In the phase detector 3a, the reference numeral 3a-1 represents a D flip flop (D-FF), and 3a-2 a low-pass filter. The clock signal CLOCK output from the phase control circuit 3e is input to the DATA input terminal (D terminal) of the D flip flop (D-FF) 3a-1, and the data signal DATA is input to the CLOCK input terminal (C terminal). The output of the D flip flop 3a-1 (D-FF) is averaged by the low-pass filter 3a-2 and then input to the non-inverting input terminal of the differential amplifier 3f. In the phase detector 3d, the reference numeral 3d-1 represents a D flip flop (D-FF), and 3d-2 a low-pass filter. The clock signal CLOCK output from the phase control circuit 3e is input to the DATA input terminal (D terminal) of the D flip flop (D-FF) 3d-1, and the inverting data signal *DATA which is obtained by inverting the data signal is input to the CLOCK input terminal (C terminal). The output *Q of the D flip flop 3d-1 (D-FF) is averaged by the low-pass filter 3d-2 and then input to the inverting input terminal of the differential amplifier 3f. The symbol * represents the inversion of a logical value ("1", "0).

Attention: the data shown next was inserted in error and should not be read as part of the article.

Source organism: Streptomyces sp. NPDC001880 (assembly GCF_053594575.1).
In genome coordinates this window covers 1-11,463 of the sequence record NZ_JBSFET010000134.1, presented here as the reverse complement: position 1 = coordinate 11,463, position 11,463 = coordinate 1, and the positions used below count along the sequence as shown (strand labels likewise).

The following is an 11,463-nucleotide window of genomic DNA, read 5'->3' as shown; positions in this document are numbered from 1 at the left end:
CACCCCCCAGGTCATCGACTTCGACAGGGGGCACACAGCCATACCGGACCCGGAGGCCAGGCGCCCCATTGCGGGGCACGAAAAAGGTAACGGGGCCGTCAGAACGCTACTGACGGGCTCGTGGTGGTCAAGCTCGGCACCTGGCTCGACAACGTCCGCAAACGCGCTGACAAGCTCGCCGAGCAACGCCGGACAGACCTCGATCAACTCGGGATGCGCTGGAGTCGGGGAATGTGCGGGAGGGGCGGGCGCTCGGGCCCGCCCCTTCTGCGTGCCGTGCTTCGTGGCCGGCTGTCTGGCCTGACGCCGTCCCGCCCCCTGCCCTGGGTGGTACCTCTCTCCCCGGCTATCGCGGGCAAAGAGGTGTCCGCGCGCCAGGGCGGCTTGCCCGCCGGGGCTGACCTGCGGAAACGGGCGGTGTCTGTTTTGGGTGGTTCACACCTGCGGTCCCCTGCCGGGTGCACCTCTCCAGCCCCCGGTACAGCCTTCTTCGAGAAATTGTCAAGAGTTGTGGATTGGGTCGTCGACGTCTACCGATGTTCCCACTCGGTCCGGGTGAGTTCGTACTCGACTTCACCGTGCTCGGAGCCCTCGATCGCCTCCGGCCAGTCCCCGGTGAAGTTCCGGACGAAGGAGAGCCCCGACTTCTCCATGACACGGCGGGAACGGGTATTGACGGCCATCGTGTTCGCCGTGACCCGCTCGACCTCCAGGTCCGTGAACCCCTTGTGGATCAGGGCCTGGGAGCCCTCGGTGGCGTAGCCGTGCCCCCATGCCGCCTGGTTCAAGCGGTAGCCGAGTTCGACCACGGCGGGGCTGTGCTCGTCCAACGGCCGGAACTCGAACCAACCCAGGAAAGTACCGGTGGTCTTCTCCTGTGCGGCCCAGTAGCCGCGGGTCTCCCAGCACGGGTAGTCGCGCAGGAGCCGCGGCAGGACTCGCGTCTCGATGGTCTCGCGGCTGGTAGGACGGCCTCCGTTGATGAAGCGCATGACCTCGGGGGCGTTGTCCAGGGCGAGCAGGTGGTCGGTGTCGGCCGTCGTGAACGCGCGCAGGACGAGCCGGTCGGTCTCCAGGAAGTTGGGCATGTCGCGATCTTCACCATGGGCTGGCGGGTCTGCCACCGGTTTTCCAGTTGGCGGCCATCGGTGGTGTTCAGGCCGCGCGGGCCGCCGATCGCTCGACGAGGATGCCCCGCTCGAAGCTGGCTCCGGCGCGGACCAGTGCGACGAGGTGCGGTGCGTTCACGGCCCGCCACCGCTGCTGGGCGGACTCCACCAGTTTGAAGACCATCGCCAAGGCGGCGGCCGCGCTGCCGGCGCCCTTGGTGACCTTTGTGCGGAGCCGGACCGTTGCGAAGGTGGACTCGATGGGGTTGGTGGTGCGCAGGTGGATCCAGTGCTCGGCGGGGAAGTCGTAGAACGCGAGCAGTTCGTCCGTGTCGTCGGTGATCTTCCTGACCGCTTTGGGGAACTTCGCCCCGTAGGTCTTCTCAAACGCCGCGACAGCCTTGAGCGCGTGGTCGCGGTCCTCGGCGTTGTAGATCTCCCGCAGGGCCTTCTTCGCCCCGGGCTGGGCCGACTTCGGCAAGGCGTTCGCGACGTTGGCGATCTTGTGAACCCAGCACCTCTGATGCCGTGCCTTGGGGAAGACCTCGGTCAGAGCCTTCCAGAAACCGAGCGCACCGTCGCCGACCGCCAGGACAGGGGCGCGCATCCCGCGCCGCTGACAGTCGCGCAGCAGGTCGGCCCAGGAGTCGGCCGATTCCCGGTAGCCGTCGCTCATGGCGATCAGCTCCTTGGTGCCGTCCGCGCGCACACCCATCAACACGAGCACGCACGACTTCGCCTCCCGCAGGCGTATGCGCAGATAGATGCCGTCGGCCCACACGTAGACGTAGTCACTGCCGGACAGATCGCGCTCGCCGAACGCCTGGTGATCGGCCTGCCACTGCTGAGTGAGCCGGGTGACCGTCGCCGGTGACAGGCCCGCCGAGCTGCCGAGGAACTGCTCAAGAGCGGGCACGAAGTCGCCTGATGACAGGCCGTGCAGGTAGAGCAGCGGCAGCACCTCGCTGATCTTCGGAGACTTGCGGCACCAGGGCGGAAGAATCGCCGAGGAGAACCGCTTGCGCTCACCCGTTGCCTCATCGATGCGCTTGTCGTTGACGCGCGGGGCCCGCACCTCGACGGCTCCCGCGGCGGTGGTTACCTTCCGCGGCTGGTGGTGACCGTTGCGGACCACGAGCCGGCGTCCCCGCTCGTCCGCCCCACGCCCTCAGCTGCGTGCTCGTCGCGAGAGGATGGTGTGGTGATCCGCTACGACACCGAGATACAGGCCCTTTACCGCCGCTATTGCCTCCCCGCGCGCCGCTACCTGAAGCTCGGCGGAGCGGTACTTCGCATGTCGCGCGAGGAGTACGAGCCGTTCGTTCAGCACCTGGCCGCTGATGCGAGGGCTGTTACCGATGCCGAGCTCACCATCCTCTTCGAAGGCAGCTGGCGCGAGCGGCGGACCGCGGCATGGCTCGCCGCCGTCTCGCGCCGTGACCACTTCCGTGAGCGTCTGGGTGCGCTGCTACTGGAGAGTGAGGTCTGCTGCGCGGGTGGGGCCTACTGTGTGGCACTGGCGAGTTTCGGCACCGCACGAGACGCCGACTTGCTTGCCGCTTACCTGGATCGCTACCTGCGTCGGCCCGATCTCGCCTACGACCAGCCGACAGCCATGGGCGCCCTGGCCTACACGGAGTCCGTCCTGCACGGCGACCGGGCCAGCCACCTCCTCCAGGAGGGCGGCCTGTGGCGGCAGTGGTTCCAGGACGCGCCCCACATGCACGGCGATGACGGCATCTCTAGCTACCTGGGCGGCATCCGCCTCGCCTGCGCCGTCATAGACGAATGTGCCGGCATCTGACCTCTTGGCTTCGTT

The timing extracting circuit 3 shown in FIG. 27 has an additional D-FF as compared with the timing extracting circuit 3 shown in FIG. 24, so that it is possible to detect the phase relationship between the data signal and the clock signal not only at the rising edge of the data signal but also at the falling edge of the data signal, and deal with a change in the duty of the data signal by averaging the outputs of the two phase detectors 3a and 3d. More specifically, the clock phase is detected at both the rising edge and the falling edge, and the phase control circuit 3e controls the phase of the clock signal so that the output Q of the phase detector 3a and the inverted output (output *Q) of the phase detector 3d are equal. As a result, when the phase of the clock signal CLOCK is delayed by 180 by the delaying portion 3c, a clock signal CLK is generated at the center of the data signal.